Friday, 24 December 2010

Decorating A Gingerbread House

Numerical Sequencing Problems

When Anya left school at 7 she was barely able to count or write to 20.  I understand children all learn at different stages but what concerned me was that I had been battling at home to assist Anya to count but the school seemed unaware that she had problem with Maths at all!  Owen leant to count fairly ‘naturally’ and naturally understood decimal schema which allowed him to count in units, tens, hundreds and then thousands.  As with most children, he didn’t need any special reinforcement to facilitate counting. 

I have been working with Anya and another home educated girl who also has difficulties with counting.  They are not able to ‘organically’ learn to count like most children.  They need imagination and hand on exercises to remember. Both girls are good with money and seem to demonstrate a clear understanding of the value of each number but cannot remember sequencing and confuse the names or certain numbers.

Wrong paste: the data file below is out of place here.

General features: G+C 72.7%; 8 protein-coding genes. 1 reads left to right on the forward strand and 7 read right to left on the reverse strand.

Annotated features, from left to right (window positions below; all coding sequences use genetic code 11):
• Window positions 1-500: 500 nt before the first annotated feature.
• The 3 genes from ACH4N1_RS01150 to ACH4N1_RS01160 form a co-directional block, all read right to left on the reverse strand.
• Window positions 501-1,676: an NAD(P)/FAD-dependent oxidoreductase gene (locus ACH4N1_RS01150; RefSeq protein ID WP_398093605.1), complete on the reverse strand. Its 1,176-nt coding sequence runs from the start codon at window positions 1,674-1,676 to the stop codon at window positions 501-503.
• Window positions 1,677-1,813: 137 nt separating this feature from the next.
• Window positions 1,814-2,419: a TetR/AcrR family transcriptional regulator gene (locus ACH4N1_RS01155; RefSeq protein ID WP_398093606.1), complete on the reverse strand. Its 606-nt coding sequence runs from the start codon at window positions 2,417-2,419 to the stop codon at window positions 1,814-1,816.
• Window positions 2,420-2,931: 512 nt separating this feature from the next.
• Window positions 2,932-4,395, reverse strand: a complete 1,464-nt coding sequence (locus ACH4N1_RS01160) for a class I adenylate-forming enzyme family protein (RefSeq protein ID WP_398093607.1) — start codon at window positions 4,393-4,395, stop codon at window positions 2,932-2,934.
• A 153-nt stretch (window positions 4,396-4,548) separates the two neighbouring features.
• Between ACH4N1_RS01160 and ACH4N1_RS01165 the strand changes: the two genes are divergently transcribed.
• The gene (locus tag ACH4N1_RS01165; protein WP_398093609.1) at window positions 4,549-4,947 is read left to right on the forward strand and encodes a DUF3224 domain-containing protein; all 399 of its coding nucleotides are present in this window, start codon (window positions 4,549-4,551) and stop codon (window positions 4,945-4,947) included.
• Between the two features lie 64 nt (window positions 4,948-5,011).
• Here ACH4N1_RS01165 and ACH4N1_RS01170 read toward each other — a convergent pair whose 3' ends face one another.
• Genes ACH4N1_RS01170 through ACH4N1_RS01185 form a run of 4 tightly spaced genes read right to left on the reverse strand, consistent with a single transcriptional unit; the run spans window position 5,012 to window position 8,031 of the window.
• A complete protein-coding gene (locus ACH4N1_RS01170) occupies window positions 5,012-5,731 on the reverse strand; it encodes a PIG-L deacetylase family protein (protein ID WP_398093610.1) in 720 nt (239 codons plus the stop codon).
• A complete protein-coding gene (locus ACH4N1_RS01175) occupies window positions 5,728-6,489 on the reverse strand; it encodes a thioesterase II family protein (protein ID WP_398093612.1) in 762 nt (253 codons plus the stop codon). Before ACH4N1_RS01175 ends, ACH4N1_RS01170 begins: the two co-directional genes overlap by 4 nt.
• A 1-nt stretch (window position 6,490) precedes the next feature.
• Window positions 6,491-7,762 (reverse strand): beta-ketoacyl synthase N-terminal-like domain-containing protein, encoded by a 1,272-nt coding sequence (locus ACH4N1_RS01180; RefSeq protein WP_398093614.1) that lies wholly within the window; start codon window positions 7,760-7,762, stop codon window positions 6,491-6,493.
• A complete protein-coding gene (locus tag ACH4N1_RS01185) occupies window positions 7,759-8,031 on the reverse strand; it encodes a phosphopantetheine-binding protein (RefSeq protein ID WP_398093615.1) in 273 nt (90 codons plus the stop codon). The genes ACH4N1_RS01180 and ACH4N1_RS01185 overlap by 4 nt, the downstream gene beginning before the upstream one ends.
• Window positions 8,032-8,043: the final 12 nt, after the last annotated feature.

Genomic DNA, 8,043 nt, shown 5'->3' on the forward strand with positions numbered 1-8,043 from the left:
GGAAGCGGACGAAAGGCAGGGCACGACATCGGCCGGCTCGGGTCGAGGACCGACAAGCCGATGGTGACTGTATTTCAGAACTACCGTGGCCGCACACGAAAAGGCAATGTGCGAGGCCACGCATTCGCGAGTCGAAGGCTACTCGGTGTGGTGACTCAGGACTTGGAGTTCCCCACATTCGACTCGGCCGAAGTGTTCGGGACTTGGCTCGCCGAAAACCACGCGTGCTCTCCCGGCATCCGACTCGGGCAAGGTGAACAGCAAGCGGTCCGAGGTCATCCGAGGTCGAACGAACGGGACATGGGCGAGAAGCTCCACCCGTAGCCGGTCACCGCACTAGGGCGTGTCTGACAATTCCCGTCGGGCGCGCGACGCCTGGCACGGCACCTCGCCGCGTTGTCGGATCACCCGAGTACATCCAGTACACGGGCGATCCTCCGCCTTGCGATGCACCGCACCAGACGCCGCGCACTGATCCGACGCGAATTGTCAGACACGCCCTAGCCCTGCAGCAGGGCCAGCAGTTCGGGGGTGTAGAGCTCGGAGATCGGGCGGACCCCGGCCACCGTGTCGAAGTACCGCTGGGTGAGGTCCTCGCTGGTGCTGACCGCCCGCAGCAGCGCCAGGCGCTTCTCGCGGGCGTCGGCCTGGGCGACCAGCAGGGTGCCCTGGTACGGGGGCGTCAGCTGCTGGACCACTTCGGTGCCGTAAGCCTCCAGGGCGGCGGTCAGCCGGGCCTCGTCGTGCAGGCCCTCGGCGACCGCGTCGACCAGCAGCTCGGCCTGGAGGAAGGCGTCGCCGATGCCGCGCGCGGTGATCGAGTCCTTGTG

Anya is a kinaesthetic learner so needs to 'do' in order to learn.  We have been labelling the stairs with numbers.  The stairs are a really good resource as they go up along with the numbers and so reflect an increase in value.  After mastering the sequence of steps from 1 - 11 us started labelling the stairs from 4 to 15 etc.  I tend not to stop at obvious points such as 10 as it is these point that present most difficult to Anya, perhaps because these were break points at school. After about a month, Anya became confident with numbers up to 20 (although she does still confuse 12 and 20).